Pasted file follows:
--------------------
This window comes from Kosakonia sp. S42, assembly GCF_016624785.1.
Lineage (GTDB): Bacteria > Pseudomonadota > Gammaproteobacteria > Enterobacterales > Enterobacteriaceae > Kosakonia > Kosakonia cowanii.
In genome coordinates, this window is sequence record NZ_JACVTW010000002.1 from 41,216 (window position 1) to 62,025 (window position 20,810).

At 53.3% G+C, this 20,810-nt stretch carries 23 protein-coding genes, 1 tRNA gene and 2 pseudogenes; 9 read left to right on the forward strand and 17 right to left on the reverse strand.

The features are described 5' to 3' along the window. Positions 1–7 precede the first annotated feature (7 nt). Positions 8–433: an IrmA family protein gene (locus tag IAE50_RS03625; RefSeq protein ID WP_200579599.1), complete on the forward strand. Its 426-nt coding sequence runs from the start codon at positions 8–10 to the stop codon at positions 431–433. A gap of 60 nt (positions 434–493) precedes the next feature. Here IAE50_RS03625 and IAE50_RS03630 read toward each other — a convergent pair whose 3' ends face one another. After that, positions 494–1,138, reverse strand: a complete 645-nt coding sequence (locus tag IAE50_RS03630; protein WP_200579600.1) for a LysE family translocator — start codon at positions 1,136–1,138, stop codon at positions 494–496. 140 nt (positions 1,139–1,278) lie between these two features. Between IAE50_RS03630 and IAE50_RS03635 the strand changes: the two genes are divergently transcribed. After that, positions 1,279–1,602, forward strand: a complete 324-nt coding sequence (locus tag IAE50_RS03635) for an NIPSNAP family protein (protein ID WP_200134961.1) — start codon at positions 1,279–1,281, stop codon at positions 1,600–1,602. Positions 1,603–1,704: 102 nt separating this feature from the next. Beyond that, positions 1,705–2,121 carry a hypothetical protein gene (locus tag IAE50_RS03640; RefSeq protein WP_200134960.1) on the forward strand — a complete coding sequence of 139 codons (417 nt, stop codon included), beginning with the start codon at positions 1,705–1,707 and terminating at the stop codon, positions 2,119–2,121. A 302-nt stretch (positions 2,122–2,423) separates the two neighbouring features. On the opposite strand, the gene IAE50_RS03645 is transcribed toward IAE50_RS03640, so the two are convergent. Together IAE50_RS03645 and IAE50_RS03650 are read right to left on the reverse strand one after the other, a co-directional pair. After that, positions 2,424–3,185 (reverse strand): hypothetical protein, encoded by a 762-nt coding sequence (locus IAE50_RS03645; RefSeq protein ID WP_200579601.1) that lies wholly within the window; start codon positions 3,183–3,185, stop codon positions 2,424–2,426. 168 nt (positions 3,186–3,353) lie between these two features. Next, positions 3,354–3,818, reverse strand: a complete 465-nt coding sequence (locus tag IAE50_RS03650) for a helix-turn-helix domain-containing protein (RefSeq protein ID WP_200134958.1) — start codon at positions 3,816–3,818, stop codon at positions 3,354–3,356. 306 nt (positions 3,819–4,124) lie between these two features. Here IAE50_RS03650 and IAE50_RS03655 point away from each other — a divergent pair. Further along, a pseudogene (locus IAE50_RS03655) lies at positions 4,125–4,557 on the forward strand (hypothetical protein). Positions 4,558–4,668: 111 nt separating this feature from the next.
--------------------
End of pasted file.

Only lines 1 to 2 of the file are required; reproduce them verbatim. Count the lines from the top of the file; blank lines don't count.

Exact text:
This window comes from Kosakonia sp. S42, assembly GCF_016624785.1.
Lineage (GTDB): Bacteria > Pseudomonadota > Gammaproteobacteria > Enterobacterales > Enterobacteriaceae > Kosakonia > Kosakonia cowanii.